Day 4: Milpe. We’ll spend a whole day in the field concentrating on the lower elevation foothill forest at around 3600 ft. (1100 m.). This area has become the focus for Tropical Birding conservation; we raised a substantial portion of the funds needed to purchase the Milpe Bird Sanctuary. After a morning here you will see why we are so excited about this area! We could see Rufous-throated and Ochre-breasted Tanagers, and Choco Trogon. This is our first chance to encounter several of the larger and more spectacular lowland toucans, and we have a good chance to find mixed flocks of tanagers, foliage-gleaners, flycatchers, barbets, woodcreepers, and more. The attractive Club-winged Manakin has a lek in the sanctuary, and we should be able to witness its bizarre display. We’ll have lunch in a local restaurant in Los Bancos surrounded by fruit laden bird tables and hummingbird feeders. During the afternoon we will scan the tops of the trees along the Milpe Road for flashy toucans and parrots, as Choco Toucan, Collared Aracari, and Bronze-winged Parrot are all regular in the area.
Day 5: Río Silanche. This is the day we spend in lowland tropical rainforest, and we can expect to see loads of birds. You could be inundated with so many new species that your head might start spinning! Luckily, after the previous four days, you will be ready for this onslaught. A whole host of new and spectacular tanagers are possible, and up to four species of dacnis can be seen here in a day. Understory flocks have a bewildering array of antwrens, while larger birds can include several species of trogons, toucans, and maybe even some interesting raptors. No two visits here are the same, and you should expect the unexpected, with rarities a distinct possibility.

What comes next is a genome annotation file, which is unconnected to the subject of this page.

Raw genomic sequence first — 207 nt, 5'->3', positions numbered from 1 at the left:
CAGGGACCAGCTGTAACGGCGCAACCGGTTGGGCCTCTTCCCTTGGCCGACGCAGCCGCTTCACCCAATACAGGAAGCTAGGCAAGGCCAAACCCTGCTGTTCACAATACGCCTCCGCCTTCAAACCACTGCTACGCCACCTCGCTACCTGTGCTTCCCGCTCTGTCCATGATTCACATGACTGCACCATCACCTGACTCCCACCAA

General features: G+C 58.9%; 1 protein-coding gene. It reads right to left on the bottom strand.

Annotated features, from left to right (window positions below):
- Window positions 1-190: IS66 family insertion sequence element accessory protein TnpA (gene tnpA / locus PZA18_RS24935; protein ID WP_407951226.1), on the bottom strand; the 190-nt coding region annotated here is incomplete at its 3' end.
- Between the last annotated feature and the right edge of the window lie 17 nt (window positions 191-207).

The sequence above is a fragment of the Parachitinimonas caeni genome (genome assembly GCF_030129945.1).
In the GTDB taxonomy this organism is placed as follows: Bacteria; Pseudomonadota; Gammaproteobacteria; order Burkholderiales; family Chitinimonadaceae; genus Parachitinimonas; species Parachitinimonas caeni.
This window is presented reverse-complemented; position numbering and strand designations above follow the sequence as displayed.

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Day 6: Paz de Aves. This reserve, located between Tandayapa and Mindo, is now a well established must see site in Northwest Ecuador. A local farmer has learned how to tempt some normally shy species out into the open by offering them juicy worms. Now it is possible to get great views of rarities like Giant and Yellow-breasted Antpittas, and sometimes even a glowing male Orange-breasted Fruiteater. After lunch, we’ll head back to Quito, birding some dry montane scrub along the way, where we might see the rare White-tailed Shrike-Tyrant.
Day 7: Departure. Unless you are continuing on to the extension or another Ecuador tour, the tour ends this morning at the Quito airport.
CLIMATE: Usually pleasant, but cold at Yanacocha and hot at Silanche.
DIFFICULTY: Generally easy, with a couple of longer walks and one steep, often muddy trail. Some of the extension will be spent at high elevations above 11,500 ft. (3500 m.). Access to Tandayapa Bird Lodge is along a moderately included concrete walkway with stairs, and may not be appropriate for people with limited mobility.
ACCOMMODATION: Very good to excellent.